Effects of season and body condition on appetite, body mass and body composition in ad libitum fed pony mares

Alexandra H.A. Dugdale, Gemma C. Curtis, Peter J. Cripps, Patricia A. Harris, Caroline Mc G. Argo*

*Corresponding author for this work

Research output: Contribution to journalArticlepeer-review

59 Citations (Scopus)


Changes in appetite, body mass (BM), body condition score (BCS), direct (ultrasonographic) and indirect (deuterium oxide dilution technique) measures of body fat were monitored in Welsh Mountain pony mares (. n=. 11, 5-19. years of age) offered ad libitum access to a complete diet (gross energy 16.9. ±. 0.07. MJ/kg dry matter) for 12. weeks during summer (. n=. 6; 246. ±. 20. kg) and winter (. n=. 5; 219. ±. 21. kg). At the outset, each group comprised two thin (BCS 1-3/9), moderate (BCS 4-6/9) and obese (BCS 7-9/9) animals.For ponies that were non-obese at the outset, BM was gained more rapidly (. P=. 0.001) in summer (0.8. ±. 0.1. kg/day) than winter (0.6. ±. 0.0. kg/day). This was associated with a seasonal increase in dry matter intake (DMI) which became maximal (summer, 4.6. ±. 0.3% BM as DMI/day; winter, 3.5. ±. 0.1% BM as DMI/day) during the second month. The appetite of the obese ponies was half that reported for non-obese animals in the summer and BM remained constant irrespective of season.Body 'fatness' increased progressively for non-obese but not obese ponies. Body fat content was exponentially associated with increasing BCS but BCSs >6 were not useful indicators of actual body fat. Endogenous circannual mechanisms to suppress winter weight gain were insufficient to prevent the development of obesity in ad libitum fed ponies.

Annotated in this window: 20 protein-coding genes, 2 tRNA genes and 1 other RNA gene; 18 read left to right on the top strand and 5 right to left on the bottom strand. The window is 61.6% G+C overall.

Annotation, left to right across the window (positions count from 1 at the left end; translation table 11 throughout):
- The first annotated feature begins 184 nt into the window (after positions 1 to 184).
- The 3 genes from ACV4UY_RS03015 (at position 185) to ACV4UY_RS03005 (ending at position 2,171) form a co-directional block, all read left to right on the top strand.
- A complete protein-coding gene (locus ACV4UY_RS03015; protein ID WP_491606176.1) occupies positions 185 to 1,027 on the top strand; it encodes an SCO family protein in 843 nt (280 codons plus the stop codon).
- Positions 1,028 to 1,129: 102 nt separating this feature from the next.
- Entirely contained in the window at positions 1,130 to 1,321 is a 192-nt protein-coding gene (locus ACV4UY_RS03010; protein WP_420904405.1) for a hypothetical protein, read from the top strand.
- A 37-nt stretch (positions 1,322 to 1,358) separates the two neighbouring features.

Original languageEnglish
Pages (from-to)329-337
Number of pages9
JournalVeterinary Journal
Issue number3
Publication statusPrint publication - 1 Dec 2011
Externally publishedYes


  • Appetite
  • Body composition
  • Body condition score
  • Equine nutrition
  • Equine obesity


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